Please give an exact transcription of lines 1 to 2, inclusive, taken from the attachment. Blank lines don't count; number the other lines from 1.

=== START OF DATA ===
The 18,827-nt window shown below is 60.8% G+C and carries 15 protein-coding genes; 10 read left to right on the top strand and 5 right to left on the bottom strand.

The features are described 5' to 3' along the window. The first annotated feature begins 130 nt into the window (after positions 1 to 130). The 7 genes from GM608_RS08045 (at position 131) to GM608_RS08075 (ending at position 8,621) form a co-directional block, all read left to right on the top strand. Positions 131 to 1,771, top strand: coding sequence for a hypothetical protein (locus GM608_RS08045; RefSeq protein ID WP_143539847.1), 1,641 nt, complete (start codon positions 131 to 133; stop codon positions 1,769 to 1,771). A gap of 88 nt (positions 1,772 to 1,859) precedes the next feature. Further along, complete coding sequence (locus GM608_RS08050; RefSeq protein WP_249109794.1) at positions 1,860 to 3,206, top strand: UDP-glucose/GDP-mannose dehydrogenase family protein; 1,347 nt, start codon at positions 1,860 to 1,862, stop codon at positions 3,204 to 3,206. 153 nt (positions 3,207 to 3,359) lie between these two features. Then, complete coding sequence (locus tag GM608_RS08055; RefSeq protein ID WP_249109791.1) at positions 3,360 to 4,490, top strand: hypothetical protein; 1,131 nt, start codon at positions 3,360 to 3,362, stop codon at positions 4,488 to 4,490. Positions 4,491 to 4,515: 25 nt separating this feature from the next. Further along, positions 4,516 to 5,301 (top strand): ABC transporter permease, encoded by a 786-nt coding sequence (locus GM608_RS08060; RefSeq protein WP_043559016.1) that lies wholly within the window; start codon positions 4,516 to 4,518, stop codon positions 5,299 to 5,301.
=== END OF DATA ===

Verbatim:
The 18,827-nt window shown below is 60.8% G+C and carries 15 protein-coding genes; 10 read left to right on the top strand and 5 right to left on the bottom strand.

The features are described 5' to 3' along the window. The first annotated feature begins 130 nt into the window (after positions 1 to 130). The 7 genes from GM608_RS08045 (at position 131) to GM608_RS08075 (ending at position 8,621) form a co-directional block, all read left to right on the top strand. Positions 131 to 1,771, top strand: coding sequence for a hypothetical protein (locus GM608_RS08045; RefSeq protein ID WP_143539847.1), 1,641 nt, complete (start codon positions 131 to 133; stop codon positions 1,769 to 1,771). A gap of 88 nt (positions 1,772 to 1,859) precedes the next feature. Further along, complete coding sequence (locus GM608_RS08050; RefSeq protein WP_249109794.1) at positions 1,860 to 3,206, top strand: UDP-glucose/GDP-mannose dehydrogenase family protein; 1,347 nt, start codon at positions 1,860 to 1,862, stop codon at positions 3,204 to 3,206. 153 nt (positions 3,207 to 3,359) lie between these two features. Then, complete coding sequence (locus tag GM608_RS08055; RefSeq protein ID WP_249109791.1) at positions 3,360 to 4,490, top strand: hypothetical protein; 1,131 nt, start codon at positions 3,360 to 3,362, stop codon at positions 4,488 to 4,490. Positions 4,491 to 4,515: 25 nt separating this feature from the next. Further along, positions 4,516 to 5,301 (top strand): ABC transporter permease, encoded by a 786-nt coding sequence (locus GM608_RS08060; RefSeq protein WP_043559016.1) that lies wholly within the window; start codon positions 4,516 to 4,518, stop codon positions 5,299 to 5,301.